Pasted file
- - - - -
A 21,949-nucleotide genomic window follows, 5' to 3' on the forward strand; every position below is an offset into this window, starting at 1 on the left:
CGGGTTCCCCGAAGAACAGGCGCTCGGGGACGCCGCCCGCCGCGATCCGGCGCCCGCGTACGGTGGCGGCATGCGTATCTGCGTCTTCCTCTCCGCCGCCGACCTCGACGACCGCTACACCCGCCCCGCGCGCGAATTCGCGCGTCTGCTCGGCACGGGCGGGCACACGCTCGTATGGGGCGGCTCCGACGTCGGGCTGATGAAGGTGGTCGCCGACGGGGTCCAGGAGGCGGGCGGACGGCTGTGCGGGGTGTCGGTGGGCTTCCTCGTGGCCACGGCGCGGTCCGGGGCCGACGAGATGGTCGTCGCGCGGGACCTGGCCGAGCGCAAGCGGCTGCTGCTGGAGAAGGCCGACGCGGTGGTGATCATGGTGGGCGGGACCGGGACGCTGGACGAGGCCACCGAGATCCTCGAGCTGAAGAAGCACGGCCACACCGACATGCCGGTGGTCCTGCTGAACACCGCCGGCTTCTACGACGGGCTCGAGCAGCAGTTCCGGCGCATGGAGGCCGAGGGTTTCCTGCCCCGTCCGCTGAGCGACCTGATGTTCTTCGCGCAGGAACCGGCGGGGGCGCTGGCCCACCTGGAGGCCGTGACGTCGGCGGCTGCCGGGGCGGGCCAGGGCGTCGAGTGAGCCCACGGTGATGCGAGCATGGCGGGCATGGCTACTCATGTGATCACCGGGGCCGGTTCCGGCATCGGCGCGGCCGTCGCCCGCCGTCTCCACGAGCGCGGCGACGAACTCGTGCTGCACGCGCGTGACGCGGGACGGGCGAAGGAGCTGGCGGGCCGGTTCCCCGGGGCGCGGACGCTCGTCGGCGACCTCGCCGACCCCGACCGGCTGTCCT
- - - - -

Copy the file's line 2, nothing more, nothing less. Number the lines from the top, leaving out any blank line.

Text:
CGGGTTCCCCGAAGAACAGGCGCTCGGGGACGCCGCCCGCCGCGATCCGGCGCCCGCGTACGGTGGCGGCATGCGTATCTGCGTCTTCCTCTCCGCCGCCGACCTCGACGACCGCTACACCCGCCCCGCGCGCGAATTCGCGCGTCTGCTCGGCACGGGCGGGCACACGCTCGTATGGGGCGGCTCCGACGTCGGGCTGATGAAGGTGGTCGCCGACGGGGTCCAGGAGGCGGGCGGACGGCTGTGCGGGGTGTCGGTGGGCTTCCTCGTGGCCACGGCGCGGTCCGGGGCCGACGAGATGGTCGTCGCGCGGGACCTGGCCGAGCGCAAGCGGCTGCTGCTGGAGAAGGCCGACGCGGTGGTGATCATGGTGGGCGGGACCGGGACGCTGGACGAGGCCACCGAGATCCTCGAGCTGAAGAAGCACGGCCACACCGACATGCCGGTGGTCCTGCTGAACACCGCCGGCTTCTACGACGGGCTCGAGCAGCAGTTCCGGCGCATGGAGGCCGAGGGTTTCCTGCCCCGTCCGCTGAGCGACCTGATGTTCTTCGCGCAGGAACCGGCGGGGGCGCTGGCCCACCTGGAGGCCGTGACGTCGGCGGCTGCCGGGGCGGGCCAGGGCGTCGAGTGAGCCCACGGTGATGCGAGCATGGCGGGCATGGCTACTCATGTGATCACCGGGGCCGGTTCCGGCATCGGCGCGGCCGTCGCCCGCCGTCTCCACGAGCGCGGCGACGAACTCGTGCTGCACGCGCGTGACGCGGGACGGGCGAAGGAGCTGGCGGGCCGGTTCCCCGGGGCGCGGACGCTCGTCGGCGACCTCGCCGACCCCGACCGGCTGTCCT